Most of the time I take it for granted that I’m a composer. When I tell people that that’s what I do, the conversation usually turns to the music itself (“oh, so soundtracks?”) or to the sometimes-tricky financial side of the equation (“right, but what’s your job?”). These questions are similar to what I concern myself with in the day-to-day of it, too: What project needs attention? How does this transition sound? Are parts going to be ready in time? Who can I get to pay for this flight? The one question that no one ever asks, however, is simply “why?”
I don’t mean this in a condescending way, but in a curious one. What is it about making art that drives us to pick a path in life that involves thousands upon thousands of hours of dedication, serious financial risk, and, in many cases, rejection after rejection after rejection? This is not to say that you can’t make music as a hobby or just for fun and self-enrichment, but that’s not the way that I’m currently pursuing it. For me, there are quite a few answers to this question, which make themselves felt to varying degrees at different times. They all play a role, though, and they add up to something that, for me, makes it worth fighting through the struggles (both artistic and personal). Here’s why I make music:
Making music excites me, more than almost anything else I’ve ever experienced.
While growing up I’d always planned on doing something in or with music, but I can pinpoint the exact moment that I decided that something was composing. It was while hearing the third bar of the first piece I ever wrote for someone else to play. As an undergrad, I had started out as a double major in guitar and political science and had always written music for my bands, so I decided to take an introduction to composition course with Harvey Sollberger. Our first assignment was to write a short piece for flute, using only five pitches, which he would then workshop with us and perform. I spent the week coming up with something that I’d probably now find pretty dull. It didn’t matter. On the second beat of the first bar I was totally enraptured. I had an idea in my head, and now it was being turned into something real in the world. This was not considered a miracle? Somewhere in the second bar I did some calculations, thought about what I’d enjoyed in life thus far, how much I hate having a routine schedule and how much I like working with people, and on the downbeat of the third decided to change my major and abandon any plan B. No plan B makes me feel the way that creating music does.
I have some kind of artistic impulse, and I love introducing people to new things. Music is just the thing that I am best at.
I love to introduce people to new experiences—I worked as a tour guide in college, am pretty obsessed with finding craft beers that people who say they don’t like beer end up loving, and get a surprisingly similar kick out of making a mixtape for someone as I do from inventing my own sounds. Music is the thing that I’ve spent the most time with, and have the most experience in, so that aspect of my personality most often manifests itself in composing. Now, the things that get my mind going, and that I want to explore, could be equally well dealt with in any medium. I’d likely be just as satisfied and excited making visual art, but I’m a terrible painter. Music is my most developed skill, so it makes sense to me to use it to do the things I want to do.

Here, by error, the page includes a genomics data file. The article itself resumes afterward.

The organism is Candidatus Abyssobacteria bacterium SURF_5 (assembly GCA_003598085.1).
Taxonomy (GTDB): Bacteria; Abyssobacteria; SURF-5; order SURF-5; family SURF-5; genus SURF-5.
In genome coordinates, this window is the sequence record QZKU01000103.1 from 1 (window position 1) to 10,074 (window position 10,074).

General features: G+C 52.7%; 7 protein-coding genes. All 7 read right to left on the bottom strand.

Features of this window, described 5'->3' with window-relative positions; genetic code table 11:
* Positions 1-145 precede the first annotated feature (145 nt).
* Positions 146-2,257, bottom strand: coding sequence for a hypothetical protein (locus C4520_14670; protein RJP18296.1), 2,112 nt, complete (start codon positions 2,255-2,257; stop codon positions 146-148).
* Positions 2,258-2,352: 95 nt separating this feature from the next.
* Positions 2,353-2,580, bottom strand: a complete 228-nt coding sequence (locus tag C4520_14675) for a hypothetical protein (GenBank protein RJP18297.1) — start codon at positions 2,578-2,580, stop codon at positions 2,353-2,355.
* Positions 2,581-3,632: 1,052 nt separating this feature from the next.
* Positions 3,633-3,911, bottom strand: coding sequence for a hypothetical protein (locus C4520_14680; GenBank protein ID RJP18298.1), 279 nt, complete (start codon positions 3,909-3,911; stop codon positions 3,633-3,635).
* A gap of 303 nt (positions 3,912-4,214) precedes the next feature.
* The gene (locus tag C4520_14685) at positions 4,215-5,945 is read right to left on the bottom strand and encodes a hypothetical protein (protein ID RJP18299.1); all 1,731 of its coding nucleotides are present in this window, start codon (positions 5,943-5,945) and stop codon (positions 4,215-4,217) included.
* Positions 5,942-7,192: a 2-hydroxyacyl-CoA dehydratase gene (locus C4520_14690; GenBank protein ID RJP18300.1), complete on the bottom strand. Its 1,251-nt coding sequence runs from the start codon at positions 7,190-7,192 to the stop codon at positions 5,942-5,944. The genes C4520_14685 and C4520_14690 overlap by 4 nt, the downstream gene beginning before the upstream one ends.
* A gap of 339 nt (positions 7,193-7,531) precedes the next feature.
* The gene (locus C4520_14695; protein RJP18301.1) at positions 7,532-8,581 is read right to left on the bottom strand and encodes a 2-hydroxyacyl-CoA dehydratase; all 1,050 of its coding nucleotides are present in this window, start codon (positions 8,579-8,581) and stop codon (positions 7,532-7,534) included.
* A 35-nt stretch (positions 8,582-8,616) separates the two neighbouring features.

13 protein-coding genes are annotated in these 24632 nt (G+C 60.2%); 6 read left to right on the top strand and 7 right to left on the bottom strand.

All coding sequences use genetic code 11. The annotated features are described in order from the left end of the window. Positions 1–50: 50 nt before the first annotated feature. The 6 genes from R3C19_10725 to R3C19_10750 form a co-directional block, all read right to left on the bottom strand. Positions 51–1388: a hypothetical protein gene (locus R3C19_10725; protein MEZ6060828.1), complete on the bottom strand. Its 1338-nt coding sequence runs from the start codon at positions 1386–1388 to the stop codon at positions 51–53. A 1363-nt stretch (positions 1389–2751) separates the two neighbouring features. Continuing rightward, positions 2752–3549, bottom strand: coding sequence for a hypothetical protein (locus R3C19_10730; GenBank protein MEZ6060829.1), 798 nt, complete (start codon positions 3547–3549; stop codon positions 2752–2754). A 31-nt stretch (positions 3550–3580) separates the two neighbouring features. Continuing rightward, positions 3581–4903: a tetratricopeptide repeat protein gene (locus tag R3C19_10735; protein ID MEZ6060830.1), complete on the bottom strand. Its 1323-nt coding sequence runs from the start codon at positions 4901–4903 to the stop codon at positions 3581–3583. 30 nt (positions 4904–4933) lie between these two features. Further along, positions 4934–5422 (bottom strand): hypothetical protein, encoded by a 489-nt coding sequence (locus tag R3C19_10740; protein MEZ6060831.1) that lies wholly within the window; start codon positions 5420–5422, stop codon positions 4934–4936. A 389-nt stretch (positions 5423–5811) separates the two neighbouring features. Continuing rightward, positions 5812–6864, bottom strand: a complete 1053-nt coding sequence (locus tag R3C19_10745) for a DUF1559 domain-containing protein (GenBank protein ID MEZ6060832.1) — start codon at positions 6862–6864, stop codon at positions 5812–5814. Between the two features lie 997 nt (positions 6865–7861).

Music has done so much for me. I want to do that for someone else.
This is more of a social answer than a musical one. When I was growing up, I was kind of a nerd or loner or whatnot. We moved a couple of times, and the town we ended up in placed a lot of value on adolescents’ athletic abilities and/or how hard they partied. I went a lot of years without a lot of friends, until I found the (rather small) neighborhood punk scene. Before finding it, I always had music to hang out with and work on, and after finding it I discovered that I wasn’t alone in my feelings and could use a shared interest in music to connect with people. There were even songs about just that, and I’d always read interviews with guys in little-known bands where they said, “if one kid [listener, regardless of age] connects with something in our music and finds something he can relate to or that makes his day a little better, we’ve completely succeeded.” I wish I could tell a lot of those guys how much what they did meant to me—I did write John K. Samson a letter once, and he actually wrote back!—and I do truly hope that I can do that for someone else.
There’s war and global warming and terrorism and corporate greed and student loans and corrupt cops and terrorism. The universe is probably meaningless, and we’re basically all screwed. Music is nice.
Why not, really? I’d rather be playing guitar or putting together a concert than fighting a losing battle against spacetime.
In re-reading these answers, the one that might not come across, and needs to be emphatically added, is that I love the stuff. I love making it, and I love listening to it, and I feel insanely lucky that our society makes it possible for me to pursue those things instead of pursuing subsistence. We have an extremely small amount of time in the universe. Spending it doing stuff that I don’t love just seems like a shame, and enough of a shame that I’m down to work myself to the bone to avoid it.
Onward, then. I’ve got a piece to finish.